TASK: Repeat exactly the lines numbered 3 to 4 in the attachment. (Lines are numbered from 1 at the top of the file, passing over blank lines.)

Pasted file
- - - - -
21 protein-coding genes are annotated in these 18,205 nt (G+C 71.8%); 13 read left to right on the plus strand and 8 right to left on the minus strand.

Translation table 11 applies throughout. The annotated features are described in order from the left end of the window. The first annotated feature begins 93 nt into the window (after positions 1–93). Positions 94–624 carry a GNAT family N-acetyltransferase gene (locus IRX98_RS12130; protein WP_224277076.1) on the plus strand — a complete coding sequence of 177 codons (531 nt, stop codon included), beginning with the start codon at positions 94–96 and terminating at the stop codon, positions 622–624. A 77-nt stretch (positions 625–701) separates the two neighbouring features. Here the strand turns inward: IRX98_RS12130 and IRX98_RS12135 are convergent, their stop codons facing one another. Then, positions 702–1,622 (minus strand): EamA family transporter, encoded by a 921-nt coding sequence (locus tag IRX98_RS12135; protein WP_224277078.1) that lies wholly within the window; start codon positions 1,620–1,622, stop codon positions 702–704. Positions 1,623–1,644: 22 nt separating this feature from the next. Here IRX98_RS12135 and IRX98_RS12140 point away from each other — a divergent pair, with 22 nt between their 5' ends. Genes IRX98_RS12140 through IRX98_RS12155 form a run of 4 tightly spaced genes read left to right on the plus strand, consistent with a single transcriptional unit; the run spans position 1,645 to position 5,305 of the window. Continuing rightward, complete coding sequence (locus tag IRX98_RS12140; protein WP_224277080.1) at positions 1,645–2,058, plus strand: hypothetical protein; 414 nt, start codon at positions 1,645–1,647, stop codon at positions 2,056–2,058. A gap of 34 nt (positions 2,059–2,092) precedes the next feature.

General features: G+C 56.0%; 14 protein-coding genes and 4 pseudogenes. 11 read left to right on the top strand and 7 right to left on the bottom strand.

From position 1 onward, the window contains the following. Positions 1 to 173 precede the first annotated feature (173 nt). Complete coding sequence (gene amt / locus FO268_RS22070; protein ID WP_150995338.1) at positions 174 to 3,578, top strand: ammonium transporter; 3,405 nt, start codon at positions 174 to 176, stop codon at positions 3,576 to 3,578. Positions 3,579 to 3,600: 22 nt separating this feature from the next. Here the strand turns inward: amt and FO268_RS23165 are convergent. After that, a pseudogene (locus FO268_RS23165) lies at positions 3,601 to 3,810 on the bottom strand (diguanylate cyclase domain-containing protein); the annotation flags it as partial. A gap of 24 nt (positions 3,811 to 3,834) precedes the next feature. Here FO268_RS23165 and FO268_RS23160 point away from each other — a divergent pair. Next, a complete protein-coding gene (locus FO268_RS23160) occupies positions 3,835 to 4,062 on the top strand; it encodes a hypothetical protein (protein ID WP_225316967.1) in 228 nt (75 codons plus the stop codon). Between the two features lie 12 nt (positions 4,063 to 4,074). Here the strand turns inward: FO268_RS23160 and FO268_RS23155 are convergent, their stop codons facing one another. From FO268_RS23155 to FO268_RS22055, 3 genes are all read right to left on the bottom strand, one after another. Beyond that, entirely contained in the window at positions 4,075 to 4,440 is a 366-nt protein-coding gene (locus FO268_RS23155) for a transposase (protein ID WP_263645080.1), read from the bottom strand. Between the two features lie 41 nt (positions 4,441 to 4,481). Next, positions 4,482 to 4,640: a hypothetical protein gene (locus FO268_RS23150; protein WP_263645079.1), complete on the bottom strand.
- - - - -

General features: G+C 56.0%; 14 protein-coding genes and 4 pseudogenes. 11 read left to right on the top strand and 7 right to left on the bottom strand.

From position 1 onward, the window contains the following. Positions 1 to 173 precede the first annotated feature (173 nt). Complete coding sequence (gene amt / locus FO268_RS22070; protein ID WP_150995338.1) at positions 174 to 3,578, top strand: ammonium transporter; 3,405 nt, start codon at positions 174 to 176, stop codon at positions 3,576 to 3,578. Positions 3,579 to 3,600: 22 nt separating this feature from the next. Here the strand turns inward: amt and FO268_RS23165 are convergent. After that, a pseudogene (locus FO268_RS23165) lies at positions 3,601 to 3,810 on the bottom strand (diguanylate cyclase domain-containing protein); the annotation flags it as partial. A gap of 24 nt (positions 3,811 to 3,834) precedes the next feature. Here FO268_RS23165 and FO268_RS23160 point away from each other — a divergent pair. Next, a complete protein-coding gene (locus FO268_RS23160) occupies positions 3,835 to 4,062 on the top strand; it encodes a hypothetical protein (protein ID WP_225316967.1) in 228 nt (75 codons plus the stop codon). Between the two features lie 12 nt (positions 4,063 to 4,074). Here the strand turns inward: FO268_RS23160 and FO268_RS23155 are convergent, their stop codons facing one another. From FO268_RS23155 to FO268_RS22055, 3 genes are all read right to left on the bottom strand, one after another. Beyond that, entirely contained in the window at positions 4,075 to 4,440 is a 366-nt protein-coding gene (locus FO268_RS23155) for a transposase (protein ID WP_263645080.1), read from the bottom strand. Between the two features lie 41 nt (positions 4,441 to 4,481). Next, positions 4,482 to 4,640: a hypothetical protein gene (locus FO268_RS23150; protein WP_263645079.1), complete on the bottom strand.